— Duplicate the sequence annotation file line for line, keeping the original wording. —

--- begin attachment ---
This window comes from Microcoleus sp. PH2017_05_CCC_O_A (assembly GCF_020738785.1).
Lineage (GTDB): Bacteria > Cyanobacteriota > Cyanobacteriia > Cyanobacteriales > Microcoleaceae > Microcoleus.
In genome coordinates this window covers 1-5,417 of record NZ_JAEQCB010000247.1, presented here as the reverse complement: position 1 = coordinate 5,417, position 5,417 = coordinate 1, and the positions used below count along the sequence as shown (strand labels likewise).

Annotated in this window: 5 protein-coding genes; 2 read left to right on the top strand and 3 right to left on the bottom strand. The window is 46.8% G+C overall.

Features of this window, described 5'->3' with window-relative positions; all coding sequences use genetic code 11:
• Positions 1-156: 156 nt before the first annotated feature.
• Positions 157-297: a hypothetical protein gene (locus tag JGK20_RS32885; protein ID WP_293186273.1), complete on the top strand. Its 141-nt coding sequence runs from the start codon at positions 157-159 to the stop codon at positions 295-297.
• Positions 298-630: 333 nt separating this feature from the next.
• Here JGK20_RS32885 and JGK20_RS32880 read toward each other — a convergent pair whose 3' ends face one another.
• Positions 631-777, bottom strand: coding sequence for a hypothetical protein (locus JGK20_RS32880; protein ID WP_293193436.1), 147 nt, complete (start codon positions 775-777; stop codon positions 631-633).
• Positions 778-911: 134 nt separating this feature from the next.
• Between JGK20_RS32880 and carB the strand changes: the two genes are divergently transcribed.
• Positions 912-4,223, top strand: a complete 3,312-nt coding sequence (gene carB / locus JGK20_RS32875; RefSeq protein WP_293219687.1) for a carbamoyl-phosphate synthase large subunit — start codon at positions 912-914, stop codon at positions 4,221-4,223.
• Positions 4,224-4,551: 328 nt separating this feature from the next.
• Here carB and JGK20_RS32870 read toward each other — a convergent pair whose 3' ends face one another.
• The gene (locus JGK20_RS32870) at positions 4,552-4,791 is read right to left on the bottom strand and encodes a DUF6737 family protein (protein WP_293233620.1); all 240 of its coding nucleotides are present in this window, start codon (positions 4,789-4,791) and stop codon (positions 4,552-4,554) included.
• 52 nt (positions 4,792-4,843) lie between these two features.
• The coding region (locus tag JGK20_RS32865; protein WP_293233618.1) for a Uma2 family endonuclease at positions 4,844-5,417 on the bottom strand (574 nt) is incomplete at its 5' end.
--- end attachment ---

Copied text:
This window comes from Microcoleus sp. PH2017_05_CCC_O_A (assembly GCF_020738785.1).
Lineage (GTDB): Bacteria > Cyanobacteriota > Cyanobacteriia > Cyanobacteriales > Microcoleaceae > Microcoleus.
In genome coordinates this window covers 1-5,417 of record NZ_JAEQCB010000247.1, presented here as the reverse complement: position 1 = coordinate 5,417, position 5,417 = coordinate 1, and the positions used below count along the sequence as shown (strand labels likewise).

Annotated in this window: 5 protein-coding genes; 2 read left to right on the top strand and 3 right to left on the bottom strand. The window is 46.8% G+C overall.

Features of this window, described 5'->3' with window-relative positions; all coding sequences use genetic code 11:
• Positions 1-156: 156 nt before the first annotated feature.
• Positions 157-297: a hypothetical protein gene (locus tag JGK20_RS32885; protein ID WP_293186273.1), complete on the top strand. Its 141-nt coding sequence runs from the start codon at positions 157-159 to the stop codon at positions 295-297.
• Positions 298-630: 333 nt separating this feature from the next.
• Here JGK20_RS32885 and JGK20_RS32880 read toward each other — a convergent pair whose 3' ends face one another.
• Positions 631-777, bottom strand: coding sequence for a hypothetical protein (locus JGK20_RS32880; protein ID WP_293193436.1), 147 nt, complete (start codon positions 775-777; stop codon positions 631-633).
• Positions 778-911: 134 nt separating this feature from the next.
• Between JGK20_RS32880 and carB the strand changes: the two genes are divergently transcribed.
• Positions 912-4,223, top strand: a complete 3,312-nt coding sequence (gene carB / locus JGK20_RS32875; RefSeq protein WP_293219687.1) for a carbamoyl-phosphate synthase large subunit — start codon at positions 912-914, stop codon at positions 4,221-4,223.
• Positions 4,224-4,551: 328 nt separating this feature from the next.
• Here carB and JGK20_RS32870 read toward each other — a convergent pair whose 3' ends face one another.
• The gene (locus JGK20_RS32870) at positions 4,552-4,791 is read right to left on the bottom strand and encodes a DUF6737 family protein (protein WP_293233620.1); all 240 of its coding nucleotides are present in this window, start codon (positions 4,789-4,791) and stop codon (positions 4,552-4,554) included.
• 52 nt (positions 4,792-4,843) lie between these two features.
• The coding region (locus tag JGK20_RS32865; protein WP_293233618.1) for a Uma2 family endonuclease at positions 4,844-5,417 on the bottom strand (574 nt) is incomplete at its 5' end.